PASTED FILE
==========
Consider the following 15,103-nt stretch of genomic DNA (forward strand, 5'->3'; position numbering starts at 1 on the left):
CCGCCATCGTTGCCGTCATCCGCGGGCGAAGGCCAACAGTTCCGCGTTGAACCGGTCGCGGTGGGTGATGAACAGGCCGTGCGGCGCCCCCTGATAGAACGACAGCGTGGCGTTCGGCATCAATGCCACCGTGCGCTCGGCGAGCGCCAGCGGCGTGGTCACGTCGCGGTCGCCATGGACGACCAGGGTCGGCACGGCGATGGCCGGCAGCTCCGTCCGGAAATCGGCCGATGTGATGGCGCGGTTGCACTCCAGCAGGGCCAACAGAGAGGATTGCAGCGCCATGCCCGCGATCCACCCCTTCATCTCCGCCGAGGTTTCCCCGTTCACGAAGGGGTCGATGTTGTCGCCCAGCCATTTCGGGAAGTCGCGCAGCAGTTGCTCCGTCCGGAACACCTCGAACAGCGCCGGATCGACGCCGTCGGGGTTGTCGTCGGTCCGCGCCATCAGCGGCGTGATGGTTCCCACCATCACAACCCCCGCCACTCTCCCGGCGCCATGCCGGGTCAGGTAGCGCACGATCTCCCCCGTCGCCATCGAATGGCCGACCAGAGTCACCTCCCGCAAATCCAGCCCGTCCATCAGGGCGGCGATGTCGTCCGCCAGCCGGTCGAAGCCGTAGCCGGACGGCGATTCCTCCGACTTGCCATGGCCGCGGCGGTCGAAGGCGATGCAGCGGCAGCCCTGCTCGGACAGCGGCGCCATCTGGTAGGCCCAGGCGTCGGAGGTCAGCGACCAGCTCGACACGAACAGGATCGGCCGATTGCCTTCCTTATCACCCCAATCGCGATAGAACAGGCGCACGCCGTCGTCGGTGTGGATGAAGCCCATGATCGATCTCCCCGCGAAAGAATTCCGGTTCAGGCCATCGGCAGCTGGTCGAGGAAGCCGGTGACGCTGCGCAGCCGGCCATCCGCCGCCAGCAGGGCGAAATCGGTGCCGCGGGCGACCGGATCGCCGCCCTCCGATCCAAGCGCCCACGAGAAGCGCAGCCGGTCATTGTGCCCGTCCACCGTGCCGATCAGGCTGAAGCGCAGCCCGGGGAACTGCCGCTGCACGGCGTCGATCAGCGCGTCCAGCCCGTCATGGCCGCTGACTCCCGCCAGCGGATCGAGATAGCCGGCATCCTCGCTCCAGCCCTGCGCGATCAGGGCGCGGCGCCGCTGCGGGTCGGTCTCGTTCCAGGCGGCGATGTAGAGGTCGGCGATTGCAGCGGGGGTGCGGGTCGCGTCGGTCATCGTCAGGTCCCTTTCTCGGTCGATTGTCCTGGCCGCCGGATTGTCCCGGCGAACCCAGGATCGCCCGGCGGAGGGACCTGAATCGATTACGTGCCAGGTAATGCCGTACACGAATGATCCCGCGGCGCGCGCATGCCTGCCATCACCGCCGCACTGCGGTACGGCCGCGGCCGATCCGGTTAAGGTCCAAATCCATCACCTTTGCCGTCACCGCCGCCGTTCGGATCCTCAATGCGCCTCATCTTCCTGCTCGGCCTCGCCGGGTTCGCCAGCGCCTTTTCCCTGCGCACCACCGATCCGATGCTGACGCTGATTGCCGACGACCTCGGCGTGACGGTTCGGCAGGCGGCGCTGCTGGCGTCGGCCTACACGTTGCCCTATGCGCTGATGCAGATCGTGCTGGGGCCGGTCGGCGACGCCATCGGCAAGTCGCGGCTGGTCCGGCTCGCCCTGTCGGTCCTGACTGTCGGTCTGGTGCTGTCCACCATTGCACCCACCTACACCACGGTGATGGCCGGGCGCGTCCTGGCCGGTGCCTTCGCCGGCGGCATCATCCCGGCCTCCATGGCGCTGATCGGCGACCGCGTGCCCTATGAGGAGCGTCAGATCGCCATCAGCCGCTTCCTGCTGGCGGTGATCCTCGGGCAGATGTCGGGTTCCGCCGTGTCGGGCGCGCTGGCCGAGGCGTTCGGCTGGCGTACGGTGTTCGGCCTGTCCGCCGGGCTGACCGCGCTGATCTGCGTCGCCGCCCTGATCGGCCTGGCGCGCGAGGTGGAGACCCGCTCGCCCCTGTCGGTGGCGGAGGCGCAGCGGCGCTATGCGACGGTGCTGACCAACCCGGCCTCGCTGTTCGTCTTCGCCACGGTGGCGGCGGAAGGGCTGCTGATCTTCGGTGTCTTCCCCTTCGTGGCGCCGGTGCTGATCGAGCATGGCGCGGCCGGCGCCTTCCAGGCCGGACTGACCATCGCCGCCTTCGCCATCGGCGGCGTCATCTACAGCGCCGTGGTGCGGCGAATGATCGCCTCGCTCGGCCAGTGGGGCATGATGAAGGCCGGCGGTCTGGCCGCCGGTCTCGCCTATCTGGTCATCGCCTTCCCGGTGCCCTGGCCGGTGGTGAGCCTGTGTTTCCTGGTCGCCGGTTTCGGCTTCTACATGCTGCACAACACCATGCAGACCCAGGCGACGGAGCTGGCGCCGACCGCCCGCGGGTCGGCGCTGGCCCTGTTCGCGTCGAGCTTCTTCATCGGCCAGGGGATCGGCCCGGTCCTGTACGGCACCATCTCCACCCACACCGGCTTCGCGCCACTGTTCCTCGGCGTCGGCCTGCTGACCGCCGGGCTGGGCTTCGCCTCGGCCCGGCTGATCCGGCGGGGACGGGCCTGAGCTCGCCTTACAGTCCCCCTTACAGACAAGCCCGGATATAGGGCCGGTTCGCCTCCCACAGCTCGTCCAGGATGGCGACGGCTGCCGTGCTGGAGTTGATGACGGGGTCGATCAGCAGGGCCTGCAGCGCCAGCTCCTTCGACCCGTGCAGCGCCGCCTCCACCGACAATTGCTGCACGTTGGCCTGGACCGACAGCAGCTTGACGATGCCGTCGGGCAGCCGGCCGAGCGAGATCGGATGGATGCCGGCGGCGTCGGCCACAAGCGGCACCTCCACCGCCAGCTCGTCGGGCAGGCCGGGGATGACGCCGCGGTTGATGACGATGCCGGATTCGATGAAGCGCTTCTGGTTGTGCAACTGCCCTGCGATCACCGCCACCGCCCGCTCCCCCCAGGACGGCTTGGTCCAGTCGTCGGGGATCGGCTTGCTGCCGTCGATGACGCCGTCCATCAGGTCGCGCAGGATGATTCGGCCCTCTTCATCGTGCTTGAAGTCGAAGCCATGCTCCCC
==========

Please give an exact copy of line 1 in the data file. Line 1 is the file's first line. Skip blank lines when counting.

Consider the following 15,103-nt stretch of genomic DNA (forward strand, 5'->3'; position numbering starts at 1 on the left):